Tensions within your team? … Great!

Spanningen in je team? … Goed zo! Stanwick

Tensions within your team are often perceived as negative, and everyone has his own way of dealing with them: some would rather ignore them, and certainly don't want to name them, while others just want a quick solution and to get rid of them as soon as possible. Some people want to reflect on them first, and perhaps never get around to doing anything. But we do have one thing in common, and that is that tensions within the group are usually perceived as a (big) problem. The result is that this often leads to frustrations, resistance and confrontations, simply because we have different views about things. For the team, this usually means a lot of wasted energy, because everyone is trying to convince the others that they are right. But the real question is: is tension within a team really such a big problem?

And what is ‘tension’ anyway? The term refers to a feeling of stress or an unpleasant state of mind. The opposite of ‘relaxation’, a sense of calm. But tension within an organisation, group or team could also simply represent the difference between ‘how it is now’ and ‘how it could be’. This difference could be small or large; the greater the difference, the greater the tension. Seeing it this way can make tension into a neutral concept that gives us information about where we are now, and were we want to go to.

A concrete example: you are in a meeting and feel tense about how things are going. You may feel a difference between how it is now (“this meeting doesn't get us anywhere”) and how it could be (“why can't we just talk about the real problem”). An experience like this only becomes positive or negative when we stick a label on it, and that is usually a personal matter: do we see an opportunity for improvement, or do we only experience a problem and negative stress? A discussion also often arises as to whether the tension that a person experiences is real and correct. In some teams, everyone has to agree before something can happen, or it's sometimes up to the supervisor to see it and solve it. Moreover, knowledge workers struggle with tensions that are different from those of their colleagues who mainly carry out physical work. Tensions that relate to knowledge work tend to be more complex and take place inside our heads, we can’t even see them.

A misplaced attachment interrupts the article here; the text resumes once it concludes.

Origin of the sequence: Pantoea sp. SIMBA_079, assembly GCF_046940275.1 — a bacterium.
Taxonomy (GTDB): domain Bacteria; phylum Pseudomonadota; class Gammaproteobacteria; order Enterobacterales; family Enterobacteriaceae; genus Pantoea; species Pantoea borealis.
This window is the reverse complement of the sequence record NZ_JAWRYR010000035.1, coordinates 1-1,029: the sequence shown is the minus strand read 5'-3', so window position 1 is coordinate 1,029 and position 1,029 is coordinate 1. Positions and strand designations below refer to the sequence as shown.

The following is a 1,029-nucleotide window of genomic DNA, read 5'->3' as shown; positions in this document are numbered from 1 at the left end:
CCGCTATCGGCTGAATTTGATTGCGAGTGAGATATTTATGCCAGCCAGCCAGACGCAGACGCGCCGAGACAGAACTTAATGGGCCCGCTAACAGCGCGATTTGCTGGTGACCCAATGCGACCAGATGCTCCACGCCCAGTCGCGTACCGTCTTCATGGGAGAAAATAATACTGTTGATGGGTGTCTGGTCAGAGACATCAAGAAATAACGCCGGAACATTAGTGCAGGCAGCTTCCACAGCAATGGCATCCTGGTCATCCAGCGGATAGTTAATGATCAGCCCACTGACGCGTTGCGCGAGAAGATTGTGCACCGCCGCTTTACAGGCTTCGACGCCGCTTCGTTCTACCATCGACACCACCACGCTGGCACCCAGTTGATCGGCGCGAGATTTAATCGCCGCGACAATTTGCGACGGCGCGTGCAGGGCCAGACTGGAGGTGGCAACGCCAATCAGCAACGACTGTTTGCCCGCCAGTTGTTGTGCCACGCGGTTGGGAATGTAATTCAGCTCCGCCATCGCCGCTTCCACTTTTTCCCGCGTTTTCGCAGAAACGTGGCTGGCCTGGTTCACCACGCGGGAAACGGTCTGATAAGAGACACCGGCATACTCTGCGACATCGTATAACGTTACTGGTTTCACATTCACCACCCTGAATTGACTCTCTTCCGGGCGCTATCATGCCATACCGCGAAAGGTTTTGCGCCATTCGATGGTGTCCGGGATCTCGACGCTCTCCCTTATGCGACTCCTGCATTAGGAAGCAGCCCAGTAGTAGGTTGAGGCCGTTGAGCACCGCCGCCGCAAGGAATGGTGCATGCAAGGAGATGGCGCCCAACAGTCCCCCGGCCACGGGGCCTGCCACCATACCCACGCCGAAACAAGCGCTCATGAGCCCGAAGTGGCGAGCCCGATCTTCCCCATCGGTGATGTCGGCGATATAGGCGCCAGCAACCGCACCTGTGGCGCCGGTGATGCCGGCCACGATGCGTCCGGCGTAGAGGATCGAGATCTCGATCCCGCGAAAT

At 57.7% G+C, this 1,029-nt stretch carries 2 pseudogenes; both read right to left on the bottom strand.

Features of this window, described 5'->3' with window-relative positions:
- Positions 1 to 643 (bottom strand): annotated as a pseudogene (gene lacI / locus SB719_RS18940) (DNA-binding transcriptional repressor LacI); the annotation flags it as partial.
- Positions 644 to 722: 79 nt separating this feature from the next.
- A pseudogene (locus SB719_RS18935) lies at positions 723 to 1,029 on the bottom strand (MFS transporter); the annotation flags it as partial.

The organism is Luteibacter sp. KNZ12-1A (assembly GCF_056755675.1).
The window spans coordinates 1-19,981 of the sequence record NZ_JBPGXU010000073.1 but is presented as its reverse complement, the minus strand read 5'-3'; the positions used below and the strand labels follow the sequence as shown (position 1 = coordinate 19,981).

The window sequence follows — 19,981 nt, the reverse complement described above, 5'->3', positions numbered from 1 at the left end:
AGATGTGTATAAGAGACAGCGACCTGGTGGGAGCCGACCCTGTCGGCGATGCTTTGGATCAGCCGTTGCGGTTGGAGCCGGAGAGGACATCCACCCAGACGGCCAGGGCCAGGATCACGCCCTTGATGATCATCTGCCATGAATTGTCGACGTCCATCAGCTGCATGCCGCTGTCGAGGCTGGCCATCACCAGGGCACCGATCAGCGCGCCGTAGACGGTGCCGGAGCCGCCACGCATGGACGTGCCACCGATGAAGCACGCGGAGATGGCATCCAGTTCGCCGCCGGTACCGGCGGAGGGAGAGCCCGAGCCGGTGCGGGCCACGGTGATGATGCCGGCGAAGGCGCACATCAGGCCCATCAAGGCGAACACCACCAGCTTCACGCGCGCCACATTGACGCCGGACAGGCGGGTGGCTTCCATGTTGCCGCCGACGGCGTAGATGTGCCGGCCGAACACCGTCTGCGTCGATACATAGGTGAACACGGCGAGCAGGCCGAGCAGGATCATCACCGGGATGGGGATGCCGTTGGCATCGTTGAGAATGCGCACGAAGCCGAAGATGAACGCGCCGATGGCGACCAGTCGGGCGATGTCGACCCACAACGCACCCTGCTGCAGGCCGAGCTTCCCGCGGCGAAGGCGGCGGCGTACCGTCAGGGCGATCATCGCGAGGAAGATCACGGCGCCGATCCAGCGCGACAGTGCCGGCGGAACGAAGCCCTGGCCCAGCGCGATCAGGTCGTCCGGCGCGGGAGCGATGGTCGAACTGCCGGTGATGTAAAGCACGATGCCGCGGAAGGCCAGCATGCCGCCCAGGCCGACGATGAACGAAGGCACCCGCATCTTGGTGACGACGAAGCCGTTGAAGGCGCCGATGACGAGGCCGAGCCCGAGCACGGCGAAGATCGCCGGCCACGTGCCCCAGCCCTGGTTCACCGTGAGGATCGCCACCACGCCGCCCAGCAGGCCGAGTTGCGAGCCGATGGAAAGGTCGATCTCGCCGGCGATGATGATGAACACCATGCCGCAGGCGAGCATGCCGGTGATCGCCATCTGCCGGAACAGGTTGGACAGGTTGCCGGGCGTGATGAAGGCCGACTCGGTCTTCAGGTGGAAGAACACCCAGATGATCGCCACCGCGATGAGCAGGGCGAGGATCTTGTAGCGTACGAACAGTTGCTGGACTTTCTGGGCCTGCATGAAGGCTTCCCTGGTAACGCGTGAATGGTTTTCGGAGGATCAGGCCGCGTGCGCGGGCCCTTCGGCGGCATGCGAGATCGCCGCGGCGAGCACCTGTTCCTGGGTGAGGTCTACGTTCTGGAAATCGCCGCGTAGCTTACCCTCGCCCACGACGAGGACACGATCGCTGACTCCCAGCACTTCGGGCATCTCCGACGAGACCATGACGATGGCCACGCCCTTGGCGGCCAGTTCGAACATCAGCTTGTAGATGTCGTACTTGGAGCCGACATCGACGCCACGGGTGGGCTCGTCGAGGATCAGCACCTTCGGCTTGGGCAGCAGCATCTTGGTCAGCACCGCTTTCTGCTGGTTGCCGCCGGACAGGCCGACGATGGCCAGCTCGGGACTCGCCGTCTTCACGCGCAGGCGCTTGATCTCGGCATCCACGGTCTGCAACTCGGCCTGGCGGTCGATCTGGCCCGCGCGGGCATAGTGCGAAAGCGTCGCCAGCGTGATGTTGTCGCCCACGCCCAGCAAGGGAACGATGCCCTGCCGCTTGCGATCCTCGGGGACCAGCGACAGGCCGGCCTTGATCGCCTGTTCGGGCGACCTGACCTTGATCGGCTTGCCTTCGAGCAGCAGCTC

Or even better ... tension as fuel for continuous improvement?

In the new organisational forms of today, however, tensions are handled in a very different, constructive manner. Tensions provide a kind of information in which the reality gives us feedback: where we are now, and where we could be. As a result, we can start using tension to change something or to put something in motion, and it then becomes a motor for continuous change and improvement. Every team member becomes a sensor who can pick up and report tensions. A discussion about whether the perceived tension is real or not real becomes irrelevant – instead of arguing about it, we want to learn from it, and change something. No more negative or positive labels, simply a neutral source of information that offers opportunities for improvement.

Tensions are detected and discussed according to a predefined protocol, and the team decides whether to do something with them or not. In this way, a team evolves on the basis of progressive insight and continuous adjustment along the way. Perfection is no longer a necessity, but decisions must be ‘feasible’, and be sufficiently safe to be able to continue working. This creates a process of continuous improvement, with ‘tension’ as fuel.

Source: Getting teams done (Diederick Janse & Marco Bogers)

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